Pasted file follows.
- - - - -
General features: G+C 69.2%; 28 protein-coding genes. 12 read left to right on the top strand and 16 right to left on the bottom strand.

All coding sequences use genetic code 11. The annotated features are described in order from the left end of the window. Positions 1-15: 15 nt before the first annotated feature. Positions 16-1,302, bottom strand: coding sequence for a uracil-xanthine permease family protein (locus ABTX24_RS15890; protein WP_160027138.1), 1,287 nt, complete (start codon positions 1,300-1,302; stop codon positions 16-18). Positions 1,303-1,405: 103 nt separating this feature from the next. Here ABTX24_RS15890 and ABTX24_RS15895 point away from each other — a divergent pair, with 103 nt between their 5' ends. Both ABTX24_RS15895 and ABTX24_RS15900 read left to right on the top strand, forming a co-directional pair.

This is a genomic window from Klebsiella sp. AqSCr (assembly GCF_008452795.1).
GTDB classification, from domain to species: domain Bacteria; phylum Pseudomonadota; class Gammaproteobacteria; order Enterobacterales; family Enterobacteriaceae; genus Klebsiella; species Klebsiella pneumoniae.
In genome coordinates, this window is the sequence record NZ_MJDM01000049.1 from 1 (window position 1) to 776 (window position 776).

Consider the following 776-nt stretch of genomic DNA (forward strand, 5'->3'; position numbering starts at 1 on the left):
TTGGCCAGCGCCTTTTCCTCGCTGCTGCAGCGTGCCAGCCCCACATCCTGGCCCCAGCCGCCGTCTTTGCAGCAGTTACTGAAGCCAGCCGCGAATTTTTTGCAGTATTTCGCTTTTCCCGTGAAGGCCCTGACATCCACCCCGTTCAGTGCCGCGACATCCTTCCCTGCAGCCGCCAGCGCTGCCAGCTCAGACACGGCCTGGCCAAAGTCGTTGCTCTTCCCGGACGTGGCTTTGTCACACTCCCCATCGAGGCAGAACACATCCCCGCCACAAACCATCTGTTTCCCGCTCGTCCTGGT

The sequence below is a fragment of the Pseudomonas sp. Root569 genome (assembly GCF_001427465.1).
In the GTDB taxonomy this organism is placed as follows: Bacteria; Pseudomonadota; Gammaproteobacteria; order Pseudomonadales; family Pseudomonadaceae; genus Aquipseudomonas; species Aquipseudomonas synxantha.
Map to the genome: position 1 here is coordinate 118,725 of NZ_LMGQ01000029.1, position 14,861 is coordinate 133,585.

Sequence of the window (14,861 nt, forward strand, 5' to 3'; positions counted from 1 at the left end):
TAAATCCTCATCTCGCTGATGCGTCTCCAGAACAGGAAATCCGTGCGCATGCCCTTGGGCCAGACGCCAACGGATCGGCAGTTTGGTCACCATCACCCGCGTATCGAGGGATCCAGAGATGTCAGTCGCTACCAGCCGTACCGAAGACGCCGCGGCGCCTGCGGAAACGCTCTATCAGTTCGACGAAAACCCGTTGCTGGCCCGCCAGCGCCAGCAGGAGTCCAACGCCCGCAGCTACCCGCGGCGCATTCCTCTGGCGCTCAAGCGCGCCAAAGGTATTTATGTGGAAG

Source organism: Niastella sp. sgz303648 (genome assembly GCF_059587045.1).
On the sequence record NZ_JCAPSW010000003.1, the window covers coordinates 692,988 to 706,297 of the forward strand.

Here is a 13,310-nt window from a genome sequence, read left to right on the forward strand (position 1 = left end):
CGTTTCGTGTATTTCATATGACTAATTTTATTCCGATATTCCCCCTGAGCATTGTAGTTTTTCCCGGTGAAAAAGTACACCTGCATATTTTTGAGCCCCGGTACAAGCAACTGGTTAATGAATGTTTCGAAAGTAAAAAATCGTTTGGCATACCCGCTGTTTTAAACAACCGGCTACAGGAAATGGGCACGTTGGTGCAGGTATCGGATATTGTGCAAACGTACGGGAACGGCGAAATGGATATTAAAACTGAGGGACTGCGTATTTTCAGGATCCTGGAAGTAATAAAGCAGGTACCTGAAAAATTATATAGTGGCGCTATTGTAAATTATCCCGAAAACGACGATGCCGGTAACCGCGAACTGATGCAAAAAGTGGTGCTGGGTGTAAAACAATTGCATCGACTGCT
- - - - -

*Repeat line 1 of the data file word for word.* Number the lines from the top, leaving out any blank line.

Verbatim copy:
General features: G+C 69.2%; 28 protein-coding genes. 12 read left to right on the top strand and 16 right to left on the bottom strand.